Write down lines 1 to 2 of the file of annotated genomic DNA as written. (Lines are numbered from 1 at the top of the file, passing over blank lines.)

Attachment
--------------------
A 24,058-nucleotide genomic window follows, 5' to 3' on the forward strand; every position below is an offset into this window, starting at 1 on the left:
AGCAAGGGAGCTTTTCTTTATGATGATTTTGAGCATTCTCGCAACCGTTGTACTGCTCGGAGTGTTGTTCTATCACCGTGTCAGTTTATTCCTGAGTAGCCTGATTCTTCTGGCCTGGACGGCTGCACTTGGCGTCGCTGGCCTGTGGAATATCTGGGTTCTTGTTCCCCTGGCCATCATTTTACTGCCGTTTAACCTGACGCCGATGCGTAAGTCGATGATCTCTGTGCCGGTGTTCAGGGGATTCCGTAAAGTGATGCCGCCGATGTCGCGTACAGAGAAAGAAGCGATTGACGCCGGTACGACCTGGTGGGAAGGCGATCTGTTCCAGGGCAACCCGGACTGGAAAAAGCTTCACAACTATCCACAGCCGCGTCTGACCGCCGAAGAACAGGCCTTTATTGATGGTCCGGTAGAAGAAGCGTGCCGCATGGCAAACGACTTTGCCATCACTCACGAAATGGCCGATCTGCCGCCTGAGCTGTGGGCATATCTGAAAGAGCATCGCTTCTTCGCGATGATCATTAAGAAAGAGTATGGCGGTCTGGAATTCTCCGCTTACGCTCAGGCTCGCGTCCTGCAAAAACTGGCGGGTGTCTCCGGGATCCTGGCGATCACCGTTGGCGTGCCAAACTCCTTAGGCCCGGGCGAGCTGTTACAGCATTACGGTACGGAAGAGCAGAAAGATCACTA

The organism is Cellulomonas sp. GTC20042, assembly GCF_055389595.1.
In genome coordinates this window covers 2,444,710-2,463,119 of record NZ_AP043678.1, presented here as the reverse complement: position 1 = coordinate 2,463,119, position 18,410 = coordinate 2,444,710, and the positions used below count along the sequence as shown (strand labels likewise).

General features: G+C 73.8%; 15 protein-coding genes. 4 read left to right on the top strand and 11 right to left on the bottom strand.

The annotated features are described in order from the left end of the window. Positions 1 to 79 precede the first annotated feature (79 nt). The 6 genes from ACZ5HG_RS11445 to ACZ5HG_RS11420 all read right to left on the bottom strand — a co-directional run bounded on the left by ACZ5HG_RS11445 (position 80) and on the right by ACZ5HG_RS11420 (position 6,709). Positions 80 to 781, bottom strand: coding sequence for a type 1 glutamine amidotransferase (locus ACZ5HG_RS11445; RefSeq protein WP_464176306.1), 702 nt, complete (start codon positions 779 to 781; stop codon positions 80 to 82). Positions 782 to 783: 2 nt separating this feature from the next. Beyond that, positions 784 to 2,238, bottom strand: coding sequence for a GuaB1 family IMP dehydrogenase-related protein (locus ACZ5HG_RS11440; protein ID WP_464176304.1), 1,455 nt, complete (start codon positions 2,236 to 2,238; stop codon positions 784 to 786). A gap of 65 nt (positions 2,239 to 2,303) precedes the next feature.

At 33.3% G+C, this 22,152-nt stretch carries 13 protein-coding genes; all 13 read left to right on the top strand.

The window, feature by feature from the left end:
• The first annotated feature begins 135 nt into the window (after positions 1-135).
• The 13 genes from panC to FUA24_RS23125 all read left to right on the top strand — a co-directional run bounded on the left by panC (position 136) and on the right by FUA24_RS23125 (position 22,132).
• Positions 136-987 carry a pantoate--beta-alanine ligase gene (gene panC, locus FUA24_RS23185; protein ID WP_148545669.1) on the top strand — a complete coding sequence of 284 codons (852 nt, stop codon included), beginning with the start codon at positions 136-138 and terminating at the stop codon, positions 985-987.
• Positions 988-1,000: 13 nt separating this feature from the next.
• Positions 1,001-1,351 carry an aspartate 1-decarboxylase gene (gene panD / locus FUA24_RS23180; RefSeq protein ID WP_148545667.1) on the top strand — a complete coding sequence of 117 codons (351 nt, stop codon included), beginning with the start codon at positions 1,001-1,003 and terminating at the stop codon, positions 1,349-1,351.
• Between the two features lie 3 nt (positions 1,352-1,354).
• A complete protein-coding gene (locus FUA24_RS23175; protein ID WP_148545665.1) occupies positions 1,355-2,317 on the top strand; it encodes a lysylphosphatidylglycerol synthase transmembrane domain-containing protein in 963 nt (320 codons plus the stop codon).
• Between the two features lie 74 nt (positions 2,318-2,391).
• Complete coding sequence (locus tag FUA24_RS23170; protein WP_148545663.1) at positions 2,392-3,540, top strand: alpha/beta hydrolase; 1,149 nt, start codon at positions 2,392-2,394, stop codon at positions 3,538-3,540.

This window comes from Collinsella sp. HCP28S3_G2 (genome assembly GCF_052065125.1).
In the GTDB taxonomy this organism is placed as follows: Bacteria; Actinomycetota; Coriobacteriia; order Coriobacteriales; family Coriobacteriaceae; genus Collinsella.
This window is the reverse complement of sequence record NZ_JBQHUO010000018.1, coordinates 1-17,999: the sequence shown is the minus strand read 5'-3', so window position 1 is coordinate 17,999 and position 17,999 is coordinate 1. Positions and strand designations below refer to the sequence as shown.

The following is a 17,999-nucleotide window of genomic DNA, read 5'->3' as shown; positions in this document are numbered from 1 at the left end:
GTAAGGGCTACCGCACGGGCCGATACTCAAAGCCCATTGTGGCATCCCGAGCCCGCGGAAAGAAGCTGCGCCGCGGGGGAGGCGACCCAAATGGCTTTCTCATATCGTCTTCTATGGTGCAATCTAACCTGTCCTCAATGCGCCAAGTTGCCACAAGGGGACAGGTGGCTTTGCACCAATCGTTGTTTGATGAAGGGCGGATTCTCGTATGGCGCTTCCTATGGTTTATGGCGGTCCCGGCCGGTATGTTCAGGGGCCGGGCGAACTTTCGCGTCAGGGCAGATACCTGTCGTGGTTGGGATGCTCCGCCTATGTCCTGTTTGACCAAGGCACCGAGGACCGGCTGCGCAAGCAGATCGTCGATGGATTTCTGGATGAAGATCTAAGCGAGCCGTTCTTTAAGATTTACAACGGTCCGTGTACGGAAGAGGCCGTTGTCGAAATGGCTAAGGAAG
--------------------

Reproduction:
A 24,058-nucleotide genomic window follows, 5' to 3' on the forward strand; every position below is an offset into this window, starting at 1 on the left:
AGCAAGGGAGCTTTTCTTTATGATGATTTTGAGCATTCTCGCAACCGTTGTACTGCTCGGAGTGTTGTTCTATCACCGTGTCAGTTTATTCCTGAGTAGCCTGATTCTTCTGGCCTGGACGGCTGCACTTGGCGTCGCTGGCCTGTGGAATATCTGGGTTCTTGTTCCCCTGGCCATCATTTTACTGCCGTTTAACCTGACGCCGATGCGTAAGTCGATGATCTCTGTGCCGGTGTTCAGGGGATTCCGTAAAGTGATGCCGCCGATGTCGCGTACAGAGAAAGAAGCGATTGACGCCGGTACGACCTGGTGGGAAGGCGATCTGTTCCAGGGCAACCCGGACTGGAAAAAGCTTCACAACTATCCACAGCCGCGTCTGACCGCCGAAGAACAGGCCTTTATTGATGGTCCGGTAGAAGAAGCGTGCCGCATGGCAAACGACTTTGCCATCACTCACGAAATGGCCGATCTGCCGCCTGAGCTGTGGGCATATCTGAAAGAGCATCGCTTCTTCGCGATGATCATTAAGAAAGAGTATGGCGGTCTGGAATTCTCCGCTTACGCTCAGGCTCGCGTCCTGCAAAAACTGGCGGGTGTCTCCGGGATCCTGGCGATCACCGTTGGCGTGCCAAACTCCTTAGGCCCGGGCGAGCTGTTACAGCATTACGGTACGGAAGAGCAGAAAGATCACTA